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from the Agricultural Engineering Program


It won't be long now until cooler stocks are slightly spare and greenhouses and high tunnels are heating up. Look for notices about upcoming greenhouse tours and remember to let me know if you have any interest in a biomass boiler for greenhouse heating.

In other news, the Vermont Sustainable Jobs Fund recently released a series of videos on Bioenergy in Vermont that are worth a look. Slides from the presentations given at the 2013 VVBGA meeting are available online now. The remote monitoring project is going strong and we'll be looking at instrumenting greenhouses for side-by-side comparisons of energy efficiency improvements this Spring.

My best,

Chris Callahan, PE
UVM Extension
Howe Business Park - 1 Scale Ave, Suite 55
Rutland, VT 05701
802-773-3349 x277 - chris.callahan@uvm.edu
John Williamson of State Line FarmThe Vermont Bioenergy Initiative (VBI), a project of the Vermont Sustainable Jobs Fund
recently released a series of videos summarizing their farm-based bioenergy related projects through-out Vermont.

This project has benefited from the participation and support of several UVM Researchers and Outreach Professionals. Visit the YouTube channel  for all the videos.

Data equipment
As an engineer, I love data.  It turns out farmers do also.  The power of data is three-fold. 
  1. It is inspired by inquisition.
  2. It then raises additional questions, and
  3. With further review, it should answer the original questions and improve life.
     This remote data monitoring project allows for wireless sensors to be placed in the location of interest to measure, record and transmit temperature, relative humidity, illuminance, voltage, and many other parameters to a remote server for review.  Data monitoring can be done around the clock and recording can be as frequent as every 30 seconds. The real benefit of this system is that it is always on and that reveals system behaviors that would otherwise go unnoticed.
     The principle behind the remote date monitoring project is to allow for easier access to process data for Vermont's growers and to demonstrate this type of system. As farms push the seasonal envelope in response to increased local demand, year-round production and long term storage of fruits and vegetables will be increasingly important. I plan to use this system at multiple locations in Vermont to collect data on refrigerated storage, greenhouse and high tunnel production, and whatever else comes along that is interesting and valuable.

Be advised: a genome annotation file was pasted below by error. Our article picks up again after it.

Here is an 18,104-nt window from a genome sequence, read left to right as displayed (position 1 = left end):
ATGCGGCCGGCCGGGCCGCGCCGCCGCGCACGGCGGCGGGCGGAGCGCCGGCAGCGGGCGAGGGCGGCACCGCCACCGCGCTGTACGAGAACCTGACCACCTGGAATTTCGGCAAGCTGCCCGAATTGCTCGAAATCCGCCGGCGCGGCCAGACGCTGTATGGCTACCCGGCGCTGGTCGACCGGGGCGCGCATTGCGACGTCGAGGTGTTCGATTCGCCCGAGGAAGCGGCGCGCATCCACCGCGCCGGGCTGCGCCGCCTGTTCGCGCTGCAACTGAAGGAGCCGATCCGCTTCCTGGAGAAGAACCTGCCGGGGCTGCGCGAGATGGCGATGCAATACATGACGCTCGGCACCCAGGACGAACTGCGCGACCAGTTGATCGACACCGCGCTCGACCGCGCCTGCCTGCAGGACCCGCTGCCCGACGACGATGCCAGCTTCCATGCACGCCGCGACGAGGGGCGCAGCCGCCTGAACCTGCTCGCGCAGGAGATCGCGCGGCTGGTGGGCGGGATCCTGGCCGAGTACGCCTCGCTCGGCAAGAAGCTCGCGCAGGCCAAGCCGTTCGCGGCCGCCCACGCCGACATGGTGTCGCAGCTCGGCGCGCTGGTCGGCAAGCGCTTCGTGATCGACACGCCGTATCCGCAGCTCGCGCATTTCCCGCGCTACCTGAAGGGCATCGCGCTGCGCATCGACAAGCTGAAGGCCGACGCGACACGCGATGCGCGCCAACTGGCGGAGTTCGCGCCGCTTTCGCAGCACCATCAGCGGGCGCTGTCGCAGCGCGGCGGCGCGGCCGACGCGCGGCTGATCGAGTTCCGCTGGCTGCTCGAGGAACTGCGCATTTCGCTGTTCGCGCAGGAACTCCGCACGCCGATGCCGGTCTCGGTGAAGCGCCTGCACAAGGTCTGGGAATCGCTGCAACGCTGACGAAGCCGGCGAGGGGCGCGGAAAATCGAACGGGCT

Read the full article...

2013 VVBGA Annual Meeting 


I had the pleasure of joining the Vermont Vegetable and Berry Grower's Association on January 28th for their annual meeting.  This event is packed with presentations ranging from the latest pests to farmer outreach in distant lands.


My talk was on crop storage, and it was a great chance to summarize my recent work in this area.


The presentation slides are available at the VVBGA's website. I'm still very grateful for the responses to the food storage survey, and we discussed these at the meeting.  I also highlighted 5 things I think are critical considerations for VT growers storing vegetables and berries.

  • Zoned Storage 
  • Measurement and Monitoring
  • Scouting
  • Cooler Audits
  • Technical Resources

 Small Scale Postharvest Practices 


This guide from the UC Davis Postharvest Center is jam packed with information relevant to VT's small-scale growers seeking improved post-harvest handling and processing. I think it is a nice companion to the  New England Vegetable Management Guide and USDA's Handbook 66


"The three main objectives of applying postharvest technology to harvested fruits and vegetables are:

  1. to maintain quality (appearance, texture, flavor and nutritive value)
  2. to protect food safety, and
  3. to reduce losses between harvest and consumption.

Effective management during the postharvest period, rather than the level of sophistication of any given technology, is the key in reaching the desired objectives. While large scale operations may benefit from investing in costly handling machinery and high-tech postharvest treatments, often these options are not practical for small-scale handlers. Instead, simple, low cost technologies often can be more appropriate for small volume, limited resource commercial operations, farmers involved in direct marketing, as well as for suppliers to exporters in developing countries."


Read the full article... 

Issued in furtherance of Cooperative Extension work, Acts of May 8 and June 30, 1914, in cooperation with the United States Department of Agriculture. University of Vermont Extension, Burlington, Vermont. University of Vermont Extension, and U.S. Department of Agriculture, cooperating, offer education and employment to everyone without regard to race, color, national origin, gender, religion, age, disability, political beliefs, sexual orientation, and marital or familial status. UVM Extension helps individuals and communities put research-based knowledge to work.